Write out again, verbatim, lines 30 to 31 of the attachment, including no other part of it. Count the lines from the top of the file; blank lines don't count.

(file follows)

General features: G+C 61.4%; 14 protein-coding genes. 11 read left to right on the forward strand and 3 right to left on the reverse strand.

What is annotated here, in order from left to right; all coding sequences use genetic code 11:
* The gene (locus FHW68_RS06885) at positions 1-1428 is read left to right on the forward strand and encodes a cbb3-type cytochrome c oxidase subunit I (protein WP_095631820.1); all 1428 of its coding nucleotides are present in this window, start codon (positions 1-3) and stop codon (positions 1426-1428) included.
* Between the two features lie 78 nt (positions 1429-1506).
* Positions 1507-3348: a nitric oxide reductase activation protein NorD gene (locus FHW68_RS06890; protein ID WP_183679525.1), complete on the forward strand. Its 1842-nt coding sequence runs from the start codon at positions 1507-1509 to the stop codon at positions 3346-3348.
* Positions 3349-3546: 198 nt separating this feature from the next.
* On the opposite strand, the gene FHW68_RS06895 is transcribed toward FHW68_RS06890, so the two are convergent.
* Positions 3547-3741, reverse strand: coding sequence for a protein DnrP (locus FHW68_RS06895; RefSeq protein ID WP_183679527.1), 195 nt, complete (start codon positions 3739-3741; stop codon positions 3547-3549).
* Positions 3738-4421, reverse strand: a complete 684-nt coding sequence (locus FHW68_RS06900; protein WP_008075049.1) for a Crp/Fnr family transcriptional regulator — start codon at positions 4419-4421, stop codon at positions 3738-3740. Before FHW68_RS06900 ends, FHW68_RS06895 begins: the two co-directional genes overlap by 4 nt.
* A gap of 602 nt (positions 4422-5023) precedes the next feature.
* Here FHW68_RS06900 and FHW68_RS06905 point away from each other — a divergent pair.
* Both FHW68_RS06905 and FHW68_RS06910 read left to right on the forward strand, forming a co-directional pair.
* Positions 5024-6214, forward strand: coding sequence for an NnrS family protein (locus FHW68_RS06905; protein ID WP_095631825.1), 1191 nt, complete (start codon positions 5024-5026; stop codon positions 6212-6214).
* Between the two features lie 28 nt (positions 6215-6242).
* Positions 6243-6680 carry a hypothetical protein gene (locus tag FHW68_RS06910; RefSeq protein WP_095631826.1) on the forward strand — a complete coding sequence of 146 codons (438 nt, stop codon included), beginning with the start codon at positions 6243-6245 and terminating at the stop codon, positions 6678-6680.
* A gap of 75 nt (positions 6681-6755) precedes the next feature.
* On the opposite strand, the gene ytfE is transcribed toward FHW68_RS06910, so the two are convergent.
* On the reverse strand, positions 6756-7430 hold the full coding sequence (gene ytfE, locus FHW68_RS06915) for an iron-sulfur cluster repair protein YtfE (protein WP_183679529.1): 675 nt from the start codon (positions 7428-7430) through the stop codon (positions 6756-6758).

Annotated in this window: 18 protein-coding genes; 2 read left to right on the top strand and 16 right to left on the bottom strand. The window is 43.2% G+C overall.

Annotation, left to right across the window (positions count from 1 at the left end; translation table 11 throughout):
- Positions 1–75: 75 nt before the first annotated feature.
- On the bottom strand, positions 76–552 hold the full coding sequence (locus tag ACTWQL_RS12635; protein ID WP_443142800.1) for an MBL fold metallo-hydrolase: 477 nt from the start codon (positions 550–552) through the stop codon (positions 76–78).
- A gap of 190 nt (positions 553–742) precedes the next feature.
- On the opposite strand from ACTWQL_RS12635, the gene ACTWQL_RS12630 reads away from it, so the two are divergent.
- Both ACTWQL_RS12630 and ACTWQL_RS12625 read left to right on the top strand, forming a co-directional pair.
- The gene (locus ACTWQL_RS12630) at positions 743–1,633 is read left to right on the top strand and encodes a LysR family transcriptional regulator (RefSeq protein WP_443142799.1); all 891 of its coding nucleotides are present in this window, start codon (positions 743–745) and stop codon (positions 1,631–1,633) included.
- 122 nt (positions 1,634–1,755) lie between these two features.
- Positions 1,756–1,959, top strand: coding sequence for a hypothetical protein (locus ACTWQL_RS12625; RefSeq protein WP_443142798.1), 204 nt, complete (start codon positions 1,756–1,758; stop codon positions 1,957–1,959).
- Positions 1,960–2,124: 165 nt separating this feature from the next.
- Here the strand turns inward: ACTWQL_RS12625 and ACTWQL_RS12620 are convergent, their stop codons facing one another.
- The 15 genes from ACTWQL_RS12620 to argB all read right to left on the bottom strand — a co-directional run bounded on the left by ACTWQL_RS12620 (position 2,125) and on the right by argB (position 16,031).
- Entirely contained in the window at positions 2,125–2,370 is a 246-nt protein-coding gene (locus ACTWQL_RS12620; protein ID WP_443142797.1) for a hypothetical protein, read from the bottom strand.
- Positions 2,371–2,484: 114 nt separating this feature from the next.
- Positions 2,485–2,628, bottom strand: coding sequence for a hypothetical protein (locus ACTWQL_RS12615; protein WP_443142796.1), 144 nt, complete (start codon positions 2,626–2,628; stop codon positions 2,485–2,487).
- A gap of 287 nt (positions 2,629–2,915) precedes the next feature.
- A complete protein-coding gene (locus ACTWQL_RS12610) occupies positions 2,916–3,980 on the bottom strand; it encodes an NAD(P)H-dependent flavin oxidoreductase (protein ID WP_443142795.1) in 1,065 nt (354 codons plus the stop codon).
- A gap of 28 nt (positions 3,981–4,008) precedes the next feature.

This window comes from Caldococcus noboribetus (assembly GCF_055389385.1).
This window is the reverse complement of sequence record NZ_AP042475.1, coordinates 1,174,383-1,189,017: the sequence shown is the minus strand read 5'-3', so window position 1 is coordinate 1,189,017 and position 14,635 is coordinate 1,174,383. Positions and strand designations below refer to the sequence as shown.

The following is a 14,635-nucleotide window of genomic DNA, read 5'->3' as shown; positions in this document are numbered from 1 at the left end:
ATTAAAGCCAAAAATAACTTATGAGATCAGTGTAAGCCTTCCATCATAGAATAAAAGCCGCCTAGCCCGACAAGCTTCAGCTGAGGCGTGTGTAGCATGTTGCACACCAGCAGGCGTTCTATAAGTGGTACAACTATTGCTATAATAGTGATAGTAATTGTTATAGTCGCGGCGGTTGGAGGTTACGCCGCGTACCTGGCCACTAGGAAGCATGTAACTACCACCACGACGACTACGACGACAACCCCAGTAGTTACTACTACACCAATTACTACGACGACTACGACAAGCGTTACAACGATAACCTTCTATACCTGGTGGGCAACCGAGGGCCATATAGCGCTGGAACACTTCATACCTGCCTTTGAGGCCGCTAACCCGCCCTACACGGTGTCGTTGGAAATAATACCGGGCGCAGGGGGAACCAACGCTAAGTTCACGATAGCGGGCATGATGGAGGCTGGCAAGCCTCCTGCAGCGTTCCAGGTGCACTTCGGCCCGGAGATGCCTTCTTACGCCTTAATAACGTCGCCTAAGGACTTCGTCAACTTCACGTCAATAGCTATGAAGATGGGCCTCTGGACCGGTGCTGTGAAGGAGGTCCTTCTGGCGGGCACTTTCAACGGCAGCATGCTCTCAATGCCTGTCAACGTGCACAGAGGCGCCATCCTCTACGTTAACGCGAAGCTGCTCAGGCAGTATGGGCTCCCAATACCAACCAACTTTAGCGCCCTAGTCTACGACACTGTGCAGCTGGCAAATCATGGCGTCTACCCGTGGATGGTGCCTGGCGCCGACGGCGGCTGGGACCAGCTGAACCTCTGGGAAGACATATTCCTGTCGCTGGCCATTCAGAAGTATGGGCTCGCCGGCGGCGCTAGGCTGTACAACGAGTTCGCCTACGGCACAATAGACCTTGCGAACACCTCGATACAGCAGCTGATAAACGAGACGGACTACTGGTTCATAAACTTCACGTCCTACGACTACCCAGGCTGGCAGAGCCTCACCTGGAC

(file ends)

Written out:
- Here the strand turns inward: ACTWQL_RS12625 and ACTWQL_RS12620 are convergent, their stop codons facing one another.
- The 15 genes from ACTWQL_RS12620 to argB all read right to left on the bottom strand — a co-directional run bounded on the left by ACTWQL_RS12620 (position 2,125) and on the right by argB (position 16,031).